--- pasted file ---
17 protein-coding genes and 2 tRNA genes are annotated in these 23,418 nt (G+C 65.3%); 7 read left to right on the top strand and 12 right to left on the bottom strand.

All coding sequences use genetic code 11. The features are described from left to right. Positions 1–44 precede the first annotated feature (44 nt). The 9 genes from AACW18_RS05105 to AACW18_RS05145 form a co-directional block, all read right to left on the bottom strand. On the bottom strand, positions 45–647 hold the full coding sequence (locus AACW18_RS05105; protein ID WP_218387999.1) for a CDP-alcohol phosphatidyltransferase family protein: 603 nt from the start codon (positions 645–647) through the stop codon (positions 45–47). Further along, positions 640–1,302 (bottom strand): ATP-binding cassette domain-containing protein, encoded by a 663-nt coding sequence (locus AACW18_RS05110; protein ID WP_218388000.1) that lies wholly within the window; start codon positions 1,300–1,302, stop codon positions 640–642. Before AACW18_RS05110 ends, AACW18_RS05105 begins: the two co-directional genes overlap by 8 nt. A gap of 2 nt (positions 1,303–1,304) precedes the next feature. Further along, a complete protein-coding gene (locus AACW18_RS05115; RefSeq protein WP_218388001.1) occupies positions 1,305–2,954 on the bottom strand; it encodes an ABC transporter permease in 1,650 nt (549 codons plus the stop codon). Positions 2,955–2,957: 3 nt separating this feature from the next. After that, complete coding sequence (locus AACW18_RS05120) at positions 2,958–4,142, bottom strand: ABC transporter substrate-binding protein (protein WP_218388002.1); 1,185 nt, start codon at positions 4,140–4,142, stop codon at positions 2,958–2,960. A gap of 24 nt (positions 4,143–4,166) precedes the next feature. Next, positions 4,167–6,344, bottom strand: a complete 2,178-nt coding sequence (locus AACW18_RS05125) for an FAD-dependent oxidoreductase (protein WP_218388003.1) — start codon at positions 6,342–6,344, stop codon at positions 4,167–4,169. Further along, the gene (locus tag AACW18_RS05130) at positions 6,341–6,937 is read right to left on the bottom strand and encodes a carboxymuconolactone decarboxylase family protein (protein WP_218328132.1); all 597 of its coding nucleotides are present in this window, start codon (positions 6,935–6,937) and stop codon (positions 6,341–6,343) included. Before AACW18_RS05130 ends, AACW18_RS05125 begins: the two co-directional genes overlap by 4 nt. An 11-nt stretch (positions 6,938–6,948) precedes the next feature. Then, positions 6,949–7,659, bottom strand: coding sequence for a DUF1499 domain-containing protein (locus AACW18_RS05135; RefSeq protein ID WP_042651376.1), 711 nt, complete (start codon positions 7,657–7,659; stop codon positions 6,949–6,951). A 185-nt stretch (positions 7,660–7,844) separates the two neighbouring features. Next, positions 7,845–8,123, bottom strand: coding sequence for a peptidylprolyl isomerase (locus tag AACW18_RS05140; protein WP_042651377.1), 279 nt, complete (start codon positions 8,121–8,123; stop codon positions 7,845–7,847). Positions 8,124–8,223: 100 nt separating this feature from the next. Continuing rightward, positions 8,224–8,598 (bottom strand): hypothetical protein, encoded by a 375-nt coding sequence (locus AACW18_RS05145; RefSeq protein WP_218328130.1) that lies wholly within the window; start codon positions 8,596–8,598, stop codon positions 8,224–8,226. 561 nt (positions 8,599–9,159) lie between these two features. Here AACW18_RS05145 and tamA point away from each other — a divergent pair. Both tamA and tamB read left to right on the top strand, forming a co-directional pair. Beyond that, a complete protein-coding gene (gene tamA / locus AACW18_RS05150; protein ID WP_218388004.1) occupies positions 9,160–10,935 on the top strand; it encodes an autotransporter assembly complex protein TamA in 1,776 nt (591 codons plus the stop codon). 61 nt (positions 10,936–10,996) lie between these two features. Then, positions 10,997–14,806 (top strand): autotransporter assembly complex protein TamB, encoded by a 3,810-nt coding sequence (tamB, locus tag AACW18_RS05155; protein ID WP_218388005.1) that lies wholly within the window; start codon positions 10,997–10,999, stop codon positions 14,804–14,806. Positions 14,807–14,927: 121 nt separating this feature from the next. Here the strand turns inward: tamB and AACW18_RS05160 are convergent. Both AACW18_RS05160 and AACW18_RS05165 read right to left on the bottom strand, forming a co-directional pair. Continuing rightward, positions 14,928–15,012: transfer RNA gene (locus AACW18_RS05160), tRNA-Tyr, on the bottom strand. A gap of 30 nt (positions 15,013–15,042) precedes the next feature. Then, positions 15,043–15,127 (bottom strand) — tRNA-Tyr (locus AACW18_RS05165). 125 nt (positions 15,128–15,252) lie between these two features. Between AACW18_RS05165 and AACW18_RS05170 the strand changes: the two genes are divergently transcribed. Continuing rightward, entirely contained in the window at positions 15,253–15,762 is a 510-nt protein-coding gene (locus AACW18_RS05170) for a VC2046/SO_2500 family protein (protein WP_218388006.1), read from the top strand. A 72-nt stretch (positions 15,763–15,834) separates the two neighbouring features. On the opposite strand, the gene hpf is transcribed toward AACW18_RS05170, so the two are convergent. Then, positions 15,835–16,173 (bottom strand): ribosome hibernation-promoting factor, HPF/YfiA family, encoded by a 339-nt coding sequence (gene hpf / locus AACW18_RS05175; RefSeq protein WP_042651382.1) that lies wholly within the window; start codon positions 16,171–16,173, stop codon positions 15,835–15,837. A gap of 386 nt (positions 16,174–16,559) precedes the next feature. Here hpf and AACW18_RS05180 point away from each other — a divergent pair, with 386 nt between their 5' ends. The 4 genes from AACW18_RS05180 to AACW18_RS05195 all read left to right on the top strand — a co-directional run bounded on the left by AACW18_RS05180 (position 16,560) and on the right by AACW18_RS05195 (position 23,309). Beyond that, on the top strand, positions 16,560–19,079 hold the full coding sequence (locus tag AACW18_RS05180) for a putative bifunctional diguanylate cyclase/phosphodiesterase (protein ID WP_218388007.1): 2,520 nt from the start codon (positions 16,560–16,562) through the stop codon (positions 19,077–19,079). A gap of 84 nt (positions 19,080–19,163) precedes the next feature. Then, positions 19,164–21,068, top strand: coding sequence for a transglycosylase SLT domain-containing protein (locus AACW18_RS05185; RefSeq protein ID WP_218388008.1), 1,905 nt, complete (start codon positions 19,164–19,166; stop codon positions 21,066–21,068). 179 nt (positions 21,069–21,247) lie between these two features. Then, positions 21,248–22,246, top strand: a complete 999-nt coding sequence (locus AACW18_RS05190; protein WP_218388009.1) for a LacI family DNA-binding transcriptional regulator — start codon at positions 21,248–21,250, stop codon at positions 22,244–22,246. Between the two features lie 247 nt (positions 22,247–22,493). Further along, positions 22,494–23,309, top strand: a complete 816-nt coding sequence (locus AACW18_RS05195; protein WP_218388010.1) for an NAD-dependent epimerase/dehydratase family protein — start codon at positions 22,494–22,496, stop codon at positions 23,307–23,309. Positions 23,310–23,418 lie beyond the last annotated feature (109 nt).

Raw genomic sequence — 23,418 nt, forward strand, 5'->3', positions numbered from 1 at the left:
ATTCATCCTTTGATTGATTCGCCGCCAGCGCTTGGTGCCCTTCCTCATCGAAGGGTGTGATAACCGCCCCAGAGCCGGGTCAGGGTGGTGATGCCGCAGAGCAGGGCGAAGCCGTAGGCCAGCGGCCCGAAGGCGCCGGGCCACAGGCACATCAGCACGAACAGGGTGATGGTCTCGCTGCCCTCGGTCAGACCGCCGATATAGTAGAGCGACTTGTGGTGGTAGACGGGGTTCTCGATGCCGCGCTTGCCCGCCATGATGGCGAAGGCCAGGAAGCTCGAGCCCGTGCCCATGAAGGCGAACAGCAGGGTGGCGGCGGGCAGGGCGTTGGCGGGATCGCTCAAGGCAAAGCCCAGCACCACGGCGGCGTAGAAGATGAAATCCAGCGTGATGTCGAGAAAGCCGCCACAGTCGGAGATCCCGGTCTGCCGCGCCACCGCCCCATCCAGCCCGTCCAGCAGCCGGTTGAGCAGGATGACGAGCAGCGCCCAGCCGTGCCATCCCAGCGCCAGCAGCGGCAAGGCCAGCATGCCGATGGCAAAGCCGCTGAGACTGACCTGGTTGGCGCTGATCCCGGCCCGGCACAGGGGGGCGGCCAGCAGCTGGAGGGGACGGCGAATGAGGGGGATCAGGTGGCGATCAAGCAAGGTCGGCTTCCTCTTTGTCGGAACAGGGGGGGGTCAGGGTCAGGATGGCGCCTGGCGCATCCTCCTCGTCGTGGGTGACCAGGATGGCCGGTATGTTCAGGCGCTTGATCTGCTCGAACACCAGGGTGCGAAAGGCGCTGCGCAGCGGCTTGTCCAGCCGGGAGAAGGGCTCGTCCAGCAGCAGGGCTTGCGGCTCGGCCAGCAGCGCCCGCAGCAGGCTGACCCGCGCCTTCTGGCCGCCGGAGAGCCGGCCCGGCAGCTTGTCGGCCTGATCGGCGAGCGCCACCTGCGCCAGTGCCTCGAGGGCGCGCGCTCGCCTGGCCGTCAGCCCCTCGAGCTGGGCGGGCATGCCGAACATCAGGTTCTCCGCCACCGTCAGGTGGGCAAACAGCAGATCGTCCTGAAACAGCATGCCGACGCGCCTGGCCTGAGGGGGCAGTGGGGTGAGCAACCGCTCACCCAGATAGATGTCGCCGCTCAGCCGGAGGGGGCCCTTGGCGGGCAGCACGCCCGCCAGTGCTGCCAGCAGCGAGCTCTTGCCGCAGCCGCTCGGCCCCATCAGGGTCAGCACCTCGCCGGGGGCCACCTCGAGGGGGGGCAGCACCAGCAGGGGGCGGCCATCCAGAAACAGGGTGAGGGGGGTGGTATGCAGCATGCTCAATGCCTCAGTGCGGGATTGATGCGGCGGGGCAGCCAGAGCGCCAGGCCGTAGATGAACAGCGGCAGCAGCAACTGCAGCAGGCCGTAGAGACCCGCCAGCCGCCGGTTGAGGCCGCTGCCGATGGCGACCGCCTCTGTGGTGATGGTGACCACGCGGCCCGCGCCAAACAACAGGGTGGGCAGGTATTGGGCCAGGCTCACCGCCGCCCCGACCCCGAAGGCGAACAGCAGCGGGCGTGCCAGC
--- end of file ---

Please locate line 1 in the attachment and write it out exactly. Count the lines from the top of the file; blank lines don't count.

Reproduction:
17 protein-coding genes and 2 tRNA genes are annotated in these 23,418 nt (G+C 65.3%); 7 read left to right on the top strand and 12 right to left on the bottom strand.